Field report … Mark Scheuer: Engineering an American dream

Posted on 22. Jun, 2011 by in Academic Departments, Alumni, Electrical and Computer Engineering, Issues, Magazine, People

Mark Scheuer (BSECE ’82) has turned a lifelong fascination with electronics into a dream company building audio control systems for the aerospace industry. Yet, it was hardly a straight path from tinkering in his grandfather’s basement workshop to a degree in electrical engineering. Scheuer is sharing his story of overcoming academic challenges in the hopes it will encourage young people in similar circumstances to follow their dreams.

Mark Scheuer.

Mark Scheuer. Submitted photo.

In 1968, I was in my grandfather’s basement with my cousin when he showed me what happens when a wire is wound around a nail and connected to a battery. At 10 years old, I was fascinated by electricity. In 1972, I became an amateur radio operator and built radios and transmitters as I attended high school in Manitowoc, Wisconsin. By my junior year, I realized that while I was mastering my electronic skills, I was failing miserably in acquiring the knowledge to be college material! Even when I received our high school’s ‘Most Improved Student of the Year’ award, I didn’t qualify to go to college.

So, I attended a local technical school for an associate of science degree in electronics technology and found that achieving good grades was just applying good studying habits and discipline. After the first year of straight A’s, I thought I was ready to attend college. I applied to UW-Madison but was denied admission (understandably) due to my poor high school grades. But thanks to the electrical and computer engineering (ECE) department secretary, I was encouraged to apply to a smaller UW campus and consider transferring later. I attended UW-Stout and demonstrated that I was capable of doing well in academics. After my freshman year, I once again applied to UW-Madison—and this time the department chair accepted my application.

Before I could attend, I needed money for tuition. The next nine months I learned what it meant to feed assemblers on an assembly line where we were paid by the piece. It was physically demanding work, but after all, I did want to get my electrical engineering degree. I enrolled in the ECE department in 1978.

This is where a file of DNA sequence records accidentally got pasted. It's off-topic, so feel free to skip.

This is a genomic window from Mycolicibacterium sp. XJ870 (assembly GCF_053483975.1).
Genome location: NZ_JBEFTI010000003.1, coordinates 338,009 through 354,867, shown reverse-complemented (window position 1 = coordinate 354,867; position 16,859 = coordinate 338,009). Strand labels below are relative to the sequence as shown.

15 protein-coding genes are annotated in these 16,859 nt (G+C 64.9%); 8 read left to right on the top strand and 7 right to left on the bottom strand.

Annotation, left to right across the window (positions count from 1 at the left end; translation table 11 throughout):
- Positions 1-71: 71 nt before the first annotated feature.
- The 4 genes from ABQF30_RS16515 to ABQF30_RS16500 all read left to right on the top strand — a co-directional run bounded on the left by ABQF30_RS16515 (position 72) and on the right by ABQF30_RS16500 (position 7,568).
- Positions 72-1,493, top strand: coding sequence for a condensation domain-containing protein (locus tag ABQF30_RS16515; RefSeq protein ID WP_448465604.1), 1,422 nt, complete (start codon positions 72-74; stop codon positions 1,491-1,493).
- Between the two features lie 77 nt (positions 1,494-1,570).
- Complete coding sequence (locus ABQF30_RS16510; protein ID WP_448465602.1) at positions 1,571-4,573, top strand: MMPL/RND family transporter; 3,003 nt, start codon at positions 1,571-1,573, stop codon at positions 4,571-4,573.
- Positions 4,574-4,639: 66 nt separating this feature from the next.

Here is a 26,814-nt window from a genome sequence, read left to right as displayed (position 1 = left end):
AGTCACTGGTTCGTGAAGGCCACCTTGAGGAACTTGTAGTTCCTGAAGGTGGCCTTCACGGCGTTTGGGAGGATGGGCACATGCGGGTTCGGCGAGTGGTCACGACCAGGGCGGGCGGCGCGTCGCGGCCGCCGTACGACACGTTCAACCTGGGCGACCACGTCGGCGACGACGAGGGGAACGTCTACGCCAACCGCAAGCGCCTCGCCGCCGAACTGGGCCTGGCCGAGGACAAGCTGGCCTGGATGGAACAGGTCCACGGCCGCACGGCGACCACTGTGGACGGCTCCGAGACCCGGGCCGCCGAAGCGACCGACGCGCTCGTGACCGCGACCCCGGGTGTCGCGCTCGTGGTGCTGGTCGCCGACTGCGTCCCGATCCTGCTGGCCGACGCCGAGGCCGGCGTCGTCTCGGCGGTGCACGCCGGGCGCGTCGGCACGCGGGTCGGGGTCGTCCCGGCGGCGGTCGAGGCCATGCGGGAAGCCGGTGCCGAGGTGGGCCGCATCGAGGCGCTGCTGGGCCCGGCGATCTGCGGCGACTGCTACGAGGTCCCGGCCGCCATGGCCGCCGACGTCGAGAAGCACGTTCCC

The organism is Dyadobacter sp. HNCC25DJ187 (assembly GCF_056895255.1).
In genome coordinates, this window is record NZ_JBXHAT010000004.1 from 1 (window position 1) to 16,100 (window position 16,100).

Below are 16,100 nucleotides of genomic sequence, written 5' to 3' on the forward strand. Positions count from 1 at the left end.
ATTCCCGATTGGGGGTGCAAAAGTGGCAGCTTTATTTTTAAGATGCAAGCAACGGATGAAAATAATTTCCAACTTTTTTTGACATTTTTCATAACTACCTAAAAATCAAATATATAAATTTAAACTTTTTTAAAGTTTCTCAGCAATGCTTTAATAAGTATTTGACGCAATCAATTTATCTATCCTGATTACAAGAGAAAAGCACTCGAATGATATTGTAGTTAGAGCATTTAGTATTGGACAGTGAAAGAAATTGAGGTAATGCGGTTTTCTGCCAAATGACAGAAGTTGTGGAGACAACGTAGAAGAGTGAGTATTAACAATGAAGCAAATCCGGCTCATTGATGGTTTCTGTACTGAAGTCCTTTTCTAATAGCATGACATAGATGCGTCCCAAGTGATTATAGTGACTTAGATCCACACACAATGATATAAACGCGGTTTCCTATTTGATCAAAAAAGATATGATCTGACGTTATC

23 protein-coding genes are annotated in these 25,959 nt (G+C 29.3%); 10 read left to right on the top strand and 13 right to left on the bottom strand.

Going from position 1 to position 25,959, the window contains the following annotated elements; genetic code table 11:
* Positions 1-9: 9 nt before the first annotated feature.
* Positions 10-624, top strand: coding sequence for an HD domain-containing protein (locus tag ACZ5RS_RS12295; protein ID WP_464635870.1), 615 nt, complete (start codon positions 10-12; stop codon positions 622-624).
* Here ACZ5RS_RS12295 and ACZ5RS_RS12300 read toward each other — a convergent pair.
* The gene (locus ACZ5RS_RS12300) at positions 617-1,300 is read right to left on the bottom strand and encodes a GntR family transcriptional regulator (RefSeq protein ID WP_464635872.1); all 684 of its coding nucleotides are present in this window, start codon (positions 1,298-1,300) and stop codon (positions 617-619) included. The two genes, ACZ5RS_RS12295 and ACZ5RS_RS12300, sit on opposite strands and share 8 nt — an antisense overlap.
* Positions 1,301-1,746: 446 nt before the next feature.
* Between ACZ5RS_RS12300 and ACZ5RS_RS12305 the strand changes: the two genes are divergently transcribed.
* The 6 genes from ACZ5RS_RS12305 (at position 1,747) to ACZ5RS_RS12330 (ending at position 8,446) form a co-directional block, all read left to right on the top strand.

Even with my factory earnings and a student loan I still needed income for living expenses. There was a posting for an ECE graduate assistant position. I found out that it was at the Space Science and Engineering Center (SSEC) working with a satellite receiver system. Perfect! Thanks to the support of now-emeritus ECE Professor James Beyer, the graduate assistant position was changed to undergraduate assistant, and I got the job.

This was the opportunity of a lifetime. I worked side by side with a group of engineers and scientists who provided a tremendous amount of knowledge in both theory and practical application of electronics. SSEC lead electrical engineer Scott Ellington, my supervisor and mentor, gave me a great deal of flexibility on how to solve specific problems encountered when trying to receive the small signals from the polar orbiting weather satellite, TIROS-N.

Because of this experience, my grades and written recommendations by several of my professors, in 1980 I was hired as a summer intern with Hewlett-Packard (HP) in Santa Rosa, California, I worked on the HP8510 Time Domain Network Analyzer, which at the time, was an incredibly accurate instrument. The following summer I interned at the Rolling Meadows HP sales office writing demonstration software for field applications. And before the end of my senior year, I was offered my dream job at HP. So in 1983, I went to work for arguably the most innovative electronics manufacturing company of all time.

By 1984 I had saved enough money to purchase another dream, a well-traveled airplane. Among other things, the airplane needed an intercom. When I researched the intercom market, none of the existing systems met my requirements. So a friend and I designed and constructed an intercom that would set new standards for general aviation intercom systems. We founded PS Engineering in 1985.

While working full-time at HP, getting my own company off the ground, and starting a family, something had to give. While I admired and respected the ethos of Hewlett-Packard and my fellow employees, in 1994 I left my dream job to run my business full time. Leaving a secure and rewarding job was difficult but it proved to be a good move. The enjoyment of creating products and seeing them being used in all sorts of applications is extremely rewarding. The last 25 years have given me the opportunity to build a company that I’m sure even Bill and Dave (Hewlett Packard founders) would be proud of.

PS Engineering has worked tirelessly to innovate, patent, and build many quality avionics that place us as the leading manufacturer of aircraft audio control systems. Our products have been used in such unique places as the U.S. naval warfare department; vintage WWII aircraft, including P-51, B-17, B-29; and even in spaceships known as SpaceshipOne. We are scheduled to blast off again in the foreseeable future with SpaceShipTwo.

I’m looking forward to what awaits my company for the next 25 years. I have a loving, beautiful and supportive wife, and I have children that make me so very proud to be a father. And one more thing I know for sure: The education, support, and opportunities that the UW-Madison had given me as an undergraduate have been the basis for a career in electronics that I could never have imagined when I was in my grandfather’s basement.”

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